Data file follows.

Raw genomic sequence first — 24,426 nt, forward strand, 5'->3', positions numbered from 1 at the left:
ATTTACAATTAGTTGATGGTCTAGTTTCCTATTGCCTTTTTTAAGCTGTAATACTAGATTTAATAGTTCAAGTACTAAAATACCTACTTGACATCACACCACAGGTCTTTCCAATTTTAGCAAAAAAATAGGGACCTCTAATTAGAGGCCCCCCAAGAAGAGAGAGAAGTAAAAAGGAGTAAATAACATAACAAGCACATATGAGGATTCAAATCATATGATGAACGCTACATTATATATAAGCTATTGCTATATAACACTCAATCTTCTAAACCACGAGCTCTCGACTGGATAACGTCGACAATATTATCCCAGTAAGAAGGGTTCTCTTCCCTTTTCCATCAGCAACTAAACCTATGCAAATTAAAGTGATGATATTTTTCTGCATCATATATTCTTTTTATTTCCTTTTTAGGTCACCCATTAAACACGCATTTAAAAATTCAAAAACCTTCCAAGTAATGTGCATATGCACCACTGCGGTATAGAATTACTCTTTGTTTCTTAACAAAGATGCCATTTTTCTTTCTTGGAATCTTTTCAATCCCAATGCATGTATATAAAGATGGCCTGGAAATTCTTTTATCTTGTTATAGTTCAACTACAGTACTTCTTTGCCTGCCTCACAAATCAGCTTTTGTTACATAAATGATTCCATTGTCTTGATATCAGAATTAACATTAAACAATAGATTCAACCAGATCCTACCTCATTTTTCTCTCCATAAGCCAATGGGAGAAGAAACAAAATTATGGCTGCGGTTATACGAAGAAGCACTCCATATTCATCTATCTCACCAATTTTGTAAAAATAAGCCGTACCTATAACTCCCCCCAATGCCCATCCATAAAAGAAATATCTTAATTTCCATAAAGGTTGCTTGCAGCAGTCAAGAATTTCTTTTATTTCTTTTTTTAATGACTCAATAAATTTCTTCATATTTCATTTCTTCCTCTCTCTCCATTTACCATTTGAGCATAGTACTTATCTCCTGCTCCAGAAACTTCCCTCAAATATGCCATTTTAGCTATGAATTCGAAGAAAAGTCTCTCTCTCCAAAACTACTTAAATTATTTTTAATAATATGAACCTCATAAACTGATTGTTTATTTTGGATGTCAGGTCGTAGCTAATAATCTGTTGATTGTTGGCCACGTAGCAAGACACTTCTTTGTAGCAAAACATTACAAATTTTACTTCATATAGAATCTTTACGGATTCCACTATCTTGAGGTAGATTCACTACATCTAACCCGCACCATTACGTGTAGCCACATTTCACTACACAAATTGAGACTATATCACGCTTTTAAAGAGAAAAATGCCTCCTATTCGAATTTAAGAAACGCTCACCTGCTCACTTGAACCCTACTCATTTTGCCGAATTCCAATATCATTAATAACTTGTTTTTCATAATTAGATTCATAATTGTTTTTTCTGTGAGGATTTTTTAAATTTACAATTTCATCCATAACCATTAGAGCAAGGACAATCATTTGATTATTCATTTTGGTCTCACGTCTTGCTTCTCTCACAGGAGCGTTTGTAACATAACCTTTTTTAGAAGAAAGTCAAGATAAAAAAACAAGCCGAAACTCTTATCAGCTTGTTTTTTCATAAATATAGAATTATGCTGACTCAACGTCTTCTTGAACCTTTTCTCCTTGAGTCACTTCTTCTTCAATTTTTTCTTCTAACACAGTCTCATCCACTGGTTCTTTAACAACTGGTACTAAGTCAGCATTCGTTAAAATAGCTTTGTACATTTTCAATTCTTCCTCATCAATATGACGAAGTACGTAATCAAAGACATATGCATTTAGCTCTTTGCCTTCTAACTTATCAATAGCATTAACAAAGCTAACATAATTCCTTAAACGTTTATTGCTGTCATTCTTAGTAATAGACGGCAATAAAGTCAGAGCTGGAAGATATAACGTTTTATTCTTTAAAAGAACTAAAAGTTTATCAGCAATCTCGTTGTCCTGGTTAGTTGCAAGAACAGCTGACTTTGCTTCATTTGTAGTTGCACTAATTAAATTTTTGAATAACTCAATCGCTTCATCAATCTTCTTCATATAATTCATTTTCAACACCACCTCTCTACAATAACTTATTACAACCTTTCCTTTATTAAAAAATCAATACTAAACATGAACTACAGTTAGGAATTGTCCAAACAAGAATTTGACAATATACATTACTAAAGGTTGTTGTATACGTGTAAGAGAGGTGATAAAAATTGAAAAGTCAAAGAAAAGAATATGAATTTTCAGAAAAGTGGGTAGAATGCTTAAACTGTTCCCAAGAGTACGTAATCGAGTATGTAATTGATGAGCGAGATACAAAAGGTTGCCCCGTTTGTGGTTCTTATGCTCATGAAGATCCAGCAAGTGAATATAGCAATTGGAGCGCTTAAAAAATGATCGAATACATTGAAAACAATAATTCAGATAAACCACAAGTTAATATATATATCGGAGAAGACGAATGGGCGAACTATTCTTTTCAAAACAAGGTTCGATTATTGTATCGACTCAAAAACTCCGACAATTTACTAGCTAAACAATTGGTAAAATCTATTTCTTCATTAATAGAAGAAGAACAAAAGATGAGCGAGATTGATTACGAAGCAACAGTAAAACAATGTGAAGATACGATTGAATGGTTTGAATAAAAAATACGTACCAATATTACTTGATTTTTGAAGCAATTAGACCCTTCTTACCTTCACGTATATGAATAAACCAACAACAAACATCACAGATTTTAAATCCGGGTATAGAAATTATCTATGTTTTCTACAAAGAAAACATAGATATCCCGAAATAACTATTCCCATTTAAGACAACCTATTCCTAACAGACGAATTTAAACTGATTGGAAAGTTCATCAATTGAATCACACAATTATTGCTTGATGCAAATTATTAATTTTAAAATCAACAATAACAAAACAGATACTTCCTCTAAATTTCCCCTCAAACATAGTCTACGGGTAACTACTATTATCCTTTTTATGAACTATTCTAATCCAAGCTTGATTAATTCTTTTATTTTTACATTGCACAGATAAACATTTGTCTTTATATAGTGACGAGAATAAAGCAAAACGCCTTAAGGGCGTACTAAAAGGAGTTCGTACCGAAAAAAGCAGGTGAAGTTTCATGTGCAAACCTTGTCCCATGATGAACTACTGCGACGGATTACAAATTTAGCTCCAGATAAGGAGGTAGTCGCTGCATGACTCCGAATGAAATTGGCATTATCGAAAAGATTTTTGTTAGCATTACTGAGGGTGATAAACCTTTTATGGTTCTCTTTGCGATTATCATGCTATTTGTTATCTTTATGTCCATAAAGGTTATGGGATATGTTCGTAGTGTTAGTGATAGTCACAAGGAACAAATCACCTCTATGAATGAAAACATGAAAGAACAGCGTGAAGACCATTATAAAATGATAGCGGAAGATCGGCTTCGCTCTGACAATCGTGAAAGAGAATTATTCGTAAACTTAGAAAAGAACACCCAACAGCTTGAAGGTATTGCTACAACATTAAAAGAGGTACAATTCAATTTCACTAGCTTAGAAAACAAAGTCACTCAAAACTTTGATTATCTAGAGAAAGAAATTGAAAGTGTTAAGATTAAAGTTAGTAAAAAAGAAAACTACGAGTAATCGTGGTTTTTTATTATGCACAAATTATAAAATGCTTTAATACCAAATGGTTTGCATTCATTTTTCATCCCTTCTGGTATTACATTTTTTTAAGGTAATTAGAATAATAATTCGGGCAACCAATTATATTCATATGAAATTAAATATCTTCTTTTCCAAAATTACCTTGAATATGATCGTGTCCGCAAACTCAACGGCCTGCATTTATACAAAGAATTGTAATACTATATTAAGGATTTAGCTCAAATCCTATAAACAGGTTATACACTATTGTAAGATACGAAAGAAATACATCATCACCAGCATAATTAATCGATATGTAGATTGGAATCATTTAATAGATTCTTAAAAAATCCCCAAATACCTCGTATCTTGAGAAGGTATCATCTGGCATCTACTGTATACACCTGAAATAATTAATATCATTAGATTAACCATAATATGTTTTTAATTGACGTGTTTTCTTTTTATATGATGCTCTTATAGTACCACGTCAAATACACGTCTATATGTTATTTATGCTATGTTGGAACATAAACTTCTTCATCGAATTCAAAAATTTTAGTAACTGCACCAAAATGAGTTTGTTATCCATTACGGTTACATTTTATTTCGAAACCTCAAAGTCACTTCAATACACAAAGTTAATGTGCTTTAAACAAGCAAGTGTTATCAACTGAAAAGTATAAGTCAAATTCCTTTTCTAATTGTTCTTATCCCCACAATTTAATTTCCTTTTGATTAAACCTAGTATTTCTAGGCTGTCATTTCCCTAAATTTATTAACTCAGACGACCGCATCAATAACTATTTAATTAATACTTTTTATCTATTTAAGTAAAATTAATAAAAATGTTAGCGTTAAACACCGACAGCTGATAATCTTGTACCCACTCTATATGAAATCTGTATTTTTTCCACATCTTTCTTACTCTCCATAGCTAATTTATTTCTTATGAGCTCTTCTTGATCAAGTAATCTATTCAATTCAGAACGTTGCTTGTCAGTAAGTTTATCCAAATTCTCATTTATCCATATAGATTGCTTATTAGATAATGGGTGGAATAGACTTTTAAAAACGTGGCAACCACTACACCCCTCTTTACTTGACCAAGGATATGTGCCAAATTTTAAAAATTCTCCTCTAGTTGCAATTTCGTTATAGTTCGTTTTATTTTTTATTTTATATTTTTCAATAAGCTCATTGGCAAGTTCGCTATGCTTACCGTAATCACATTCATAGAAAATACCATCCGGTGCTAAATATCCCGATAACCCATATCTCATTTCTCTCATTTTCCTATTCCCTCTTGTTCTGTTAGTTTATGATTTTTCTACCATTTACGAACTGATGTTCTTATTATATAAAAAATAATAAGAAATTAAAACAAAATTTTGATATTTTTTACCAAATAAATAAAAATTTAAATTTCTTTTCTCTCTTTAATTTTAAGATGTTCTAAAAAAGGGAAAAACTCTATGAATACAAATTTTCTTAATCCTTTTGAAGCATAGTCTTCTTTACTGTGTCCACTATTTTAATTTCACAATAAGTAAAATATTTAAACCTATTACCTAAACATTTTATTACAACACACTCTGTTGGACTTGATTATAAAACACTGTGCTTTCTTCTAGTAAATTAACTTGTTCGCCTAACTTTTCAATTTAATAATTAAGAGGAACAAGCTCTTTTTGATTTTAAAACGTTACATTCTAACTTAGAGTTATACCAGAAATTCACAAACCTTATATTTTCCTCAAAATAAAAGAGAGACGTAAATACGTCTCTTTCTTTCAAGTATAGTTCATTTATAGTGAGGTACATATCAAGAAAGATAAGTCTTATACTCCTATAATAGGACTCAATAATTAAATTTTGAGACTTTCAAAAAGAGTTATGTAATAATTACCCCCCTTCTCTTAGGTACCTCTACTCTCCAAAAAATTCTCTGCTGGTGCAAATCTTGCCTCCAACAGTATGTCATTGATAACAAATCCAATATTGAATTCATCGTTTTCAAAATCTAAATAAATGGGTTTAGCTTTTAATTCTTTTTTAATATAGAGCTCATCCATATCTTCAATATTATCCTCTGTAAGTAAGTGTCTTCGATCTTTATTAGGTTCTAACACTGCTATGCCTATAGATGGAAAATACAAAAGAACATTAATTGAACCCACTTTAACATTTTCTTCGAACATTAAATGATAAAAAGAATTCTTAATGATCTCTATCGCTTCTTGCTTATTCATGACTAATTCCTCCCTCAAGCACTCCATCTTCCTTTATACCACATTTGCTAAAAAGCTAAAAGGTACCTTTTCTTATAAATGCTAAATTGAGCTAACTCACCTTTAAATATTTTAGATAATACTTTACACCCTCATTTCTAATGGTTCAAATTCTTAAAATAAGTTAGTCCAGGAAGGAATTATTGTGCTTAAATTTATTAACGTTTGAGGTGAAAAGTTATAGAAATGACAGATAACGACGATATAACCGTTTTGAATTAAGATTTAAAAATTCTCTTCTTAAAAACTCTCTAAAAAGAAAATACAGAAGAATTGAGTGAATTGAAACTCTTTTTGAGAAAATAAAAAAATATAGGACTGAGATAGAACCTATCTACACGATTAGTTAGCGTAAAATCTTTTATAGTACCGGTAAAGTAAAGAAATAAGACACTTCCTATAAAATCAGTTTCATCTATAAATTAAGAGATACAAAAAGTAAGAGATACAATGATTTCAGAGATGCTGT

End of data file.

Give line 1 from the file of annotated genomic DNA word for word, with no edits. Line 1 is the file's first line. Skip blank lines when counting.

Raw genomic sequence first — 24,426 nt, forward strand, 5'->3', positions numbered from 1 at the left: